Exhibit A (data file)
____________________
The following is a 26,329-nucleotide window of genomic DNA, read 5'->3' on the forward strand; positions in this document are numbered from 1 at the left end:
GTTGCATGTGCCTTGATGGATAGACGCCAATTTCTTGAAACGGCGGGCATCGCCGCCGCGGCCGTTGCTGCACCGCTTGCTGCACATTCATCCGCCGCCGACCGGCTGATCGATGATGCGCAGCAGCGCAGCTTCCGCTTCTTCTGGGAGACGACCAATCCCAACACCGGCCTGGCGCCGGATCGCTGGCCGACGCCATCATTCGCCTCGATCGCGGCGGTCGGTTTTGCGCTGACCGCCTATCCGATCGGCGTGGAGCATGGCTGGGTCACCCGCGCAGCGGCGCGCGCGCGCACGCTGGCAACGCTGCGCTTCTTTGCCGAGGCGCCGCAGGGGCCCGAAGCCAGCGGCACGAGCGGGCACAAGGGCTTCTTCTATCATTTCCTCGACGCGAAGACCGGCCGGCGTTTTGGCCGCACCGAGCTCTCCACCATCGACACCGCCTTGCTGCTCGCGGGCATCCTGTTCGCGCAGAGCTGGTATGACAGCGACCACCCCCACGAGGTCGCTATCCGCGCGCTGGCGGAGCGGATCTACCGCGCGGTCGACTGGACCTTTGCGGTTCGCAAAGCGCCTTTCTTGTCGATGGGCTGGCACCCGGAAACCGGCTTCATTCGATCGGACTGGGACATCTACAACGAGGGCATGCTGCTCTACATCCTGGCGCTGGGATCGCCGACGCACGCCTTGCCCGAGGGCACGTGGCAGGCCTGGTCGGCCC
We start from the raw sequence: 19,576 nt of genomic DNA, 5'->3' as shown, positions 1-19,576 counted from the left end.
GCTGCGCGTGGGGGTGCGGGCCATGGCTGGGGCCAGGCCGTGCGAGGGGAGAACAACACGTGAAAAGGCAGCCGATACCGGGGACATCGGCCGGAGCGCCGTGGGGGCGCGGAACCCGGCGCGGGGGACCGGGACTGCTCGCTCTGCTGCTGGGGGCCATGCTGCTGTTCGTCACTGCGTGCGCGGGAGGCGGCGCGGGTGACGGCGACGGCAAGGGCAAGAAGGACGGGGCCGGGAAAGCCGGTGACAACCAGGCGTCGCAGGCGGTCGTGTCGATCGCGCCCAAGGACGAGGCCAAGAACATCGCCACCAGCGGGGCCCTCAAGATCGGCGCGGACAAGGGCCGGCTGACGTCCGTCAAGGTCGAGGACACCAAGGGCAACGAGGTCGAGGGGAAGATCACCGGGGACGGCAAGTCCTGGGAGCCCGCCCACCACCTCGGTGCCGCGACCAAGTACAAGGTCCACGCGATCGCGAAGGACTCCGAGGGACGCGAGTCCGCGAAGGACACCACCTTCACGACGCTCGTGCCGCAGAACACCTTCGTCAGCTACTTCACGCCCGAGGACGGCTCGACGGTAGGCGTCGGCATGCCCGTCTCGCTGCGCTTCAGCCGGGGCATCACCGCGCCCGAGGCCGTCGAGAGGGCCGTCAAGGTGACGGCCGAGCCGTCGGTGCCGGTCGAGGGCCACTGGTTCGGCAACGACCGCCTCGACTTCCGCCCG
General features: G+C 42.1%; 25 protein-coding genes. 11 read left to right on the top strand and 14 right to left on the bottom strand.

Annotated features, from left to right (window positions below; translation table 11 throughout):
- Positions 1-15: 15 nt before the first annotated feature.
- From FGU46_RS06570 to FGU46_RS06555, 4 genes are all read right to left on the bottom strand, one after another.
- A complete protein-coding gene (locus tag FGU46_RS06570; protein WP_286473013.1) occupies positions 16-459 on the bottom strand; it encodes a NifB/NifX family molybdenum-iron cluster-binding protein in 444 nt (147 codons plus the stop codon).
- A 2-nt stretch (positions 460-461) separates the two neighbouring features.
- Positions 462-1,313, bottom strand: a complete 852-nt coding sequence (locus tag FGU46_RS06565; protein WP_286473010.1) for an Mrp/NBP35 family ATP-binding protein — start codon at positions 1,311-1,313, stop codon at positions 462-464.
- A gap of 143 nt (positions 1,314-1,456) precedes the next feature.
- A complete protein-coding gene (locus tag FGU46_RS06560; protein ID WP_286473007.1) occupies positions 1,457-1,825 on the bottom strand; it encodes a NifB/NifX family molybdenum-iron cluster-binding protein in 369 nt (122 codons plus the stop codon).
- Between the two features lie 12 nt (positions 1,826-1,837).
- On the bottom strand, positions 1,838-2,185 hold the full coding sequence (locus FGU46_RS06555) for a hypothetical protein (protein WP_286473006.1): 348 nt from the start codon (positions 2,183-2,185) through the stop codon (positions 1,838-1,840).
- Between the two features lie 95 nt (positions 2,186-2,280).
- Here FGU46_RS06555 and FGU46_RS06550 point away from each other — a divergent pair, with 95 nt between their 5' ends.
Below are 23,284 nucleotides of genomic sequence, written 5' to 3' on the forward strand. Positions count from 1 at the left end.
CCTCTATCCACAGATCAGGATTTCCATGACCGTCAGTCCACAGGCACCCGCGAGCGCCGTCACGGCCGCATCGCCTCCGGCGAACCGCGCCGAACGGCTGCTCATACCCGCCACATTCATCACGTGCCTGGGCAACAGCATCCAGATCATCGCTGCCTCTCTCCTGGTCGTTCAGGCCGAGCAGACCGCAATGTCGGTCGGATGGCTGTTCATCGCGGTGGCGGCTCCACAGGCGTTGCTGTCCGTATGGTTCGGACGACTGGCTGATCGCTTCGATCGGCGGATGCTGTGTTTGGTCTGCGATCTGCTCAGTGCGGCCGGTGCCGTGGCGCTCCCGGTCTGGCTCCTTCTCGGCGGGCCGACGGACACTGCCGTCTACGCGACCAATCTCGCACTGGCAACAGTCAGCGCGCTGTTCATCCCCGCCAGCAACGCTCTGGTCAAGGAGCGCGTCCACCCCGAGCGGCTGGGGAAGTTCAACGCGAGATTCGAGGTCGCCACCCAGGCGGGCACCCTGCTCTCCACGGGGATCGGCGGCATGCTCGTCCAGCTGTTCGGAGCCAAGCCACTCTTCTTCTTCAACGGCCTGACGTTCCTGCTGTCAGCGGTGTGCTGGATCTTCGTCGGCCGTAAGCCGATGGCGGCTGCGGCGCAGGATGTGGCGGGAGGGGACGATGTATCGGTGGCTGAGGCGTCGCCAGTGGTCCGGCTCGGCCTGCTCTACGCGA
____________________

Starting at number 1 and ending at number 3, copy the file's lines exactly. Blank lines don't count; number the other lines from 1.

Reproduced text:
The following is a 26,329-nucleotide window of genomic DNA, read 5'->3' on the forward strand; positions in this document are numbered from 1 at the left end:
GTTGCATGTGCCTTGATGGATAGACGCCAATTTCTTGAAACGGCGGGCATCGCCGCCGCGGCCGTTGCTGCACCGCTTGCTGCACATTCATCCGCCGCCGACCGGCTGATCGATGATGCGCAGCAGCGCAGCTTCCGCTTCTTCTGGGAGACGACCAATCCCAACACCGGCCTGGCGCCGGATCGCTGGCCGACGCCATCATTCGCCTCGATCGCGGCGGTCGGTTTTGCGCTGACCGCCTATCCGATCGGCGTGGAGCATGGCTGGGTCACCCGCGCAGCGGCGCGCGCGCGCACGCTGGCAACGCTGCGCTTCTTTGCCGAGGCGCCGCAGGGGCCCGAAGCCAGCGGCACGAGCGGGCACAAGGGCTTCTTCTATCATTTCCTCGACGCGAAGACCGGCCGGCGTTTTGGCCGCACCGAGCTCTCCACCATCGACACCGCCTTGCTGCTCGCGGGCATCCTGTTCGCGCAGAGCTGGTATGACAGCGACCACCCCCACGAGGTCGCTATCCGCGCGCTGGCGGAGCGGATCTACCGCGCGGTCGACTGGACCTTTGCGGTTCGCAAAGCGCCTTTCTTGTCGATGGGCTGGCACCCGGAAACCGGCTTCATTCGATCGGACTGGGACATCTACAACGAGGGCATGCTGCTCTACATCCTGGCGCTGGGATCGCCGACGCACGCCTTGCCCGAGGGCACGTGGCAGGCCTGGTCGGCCC
We start from the raw sequence: 19,576 nt of genomic DNA, 5'->3' as shown, positions 1-19,576 counted from the left end.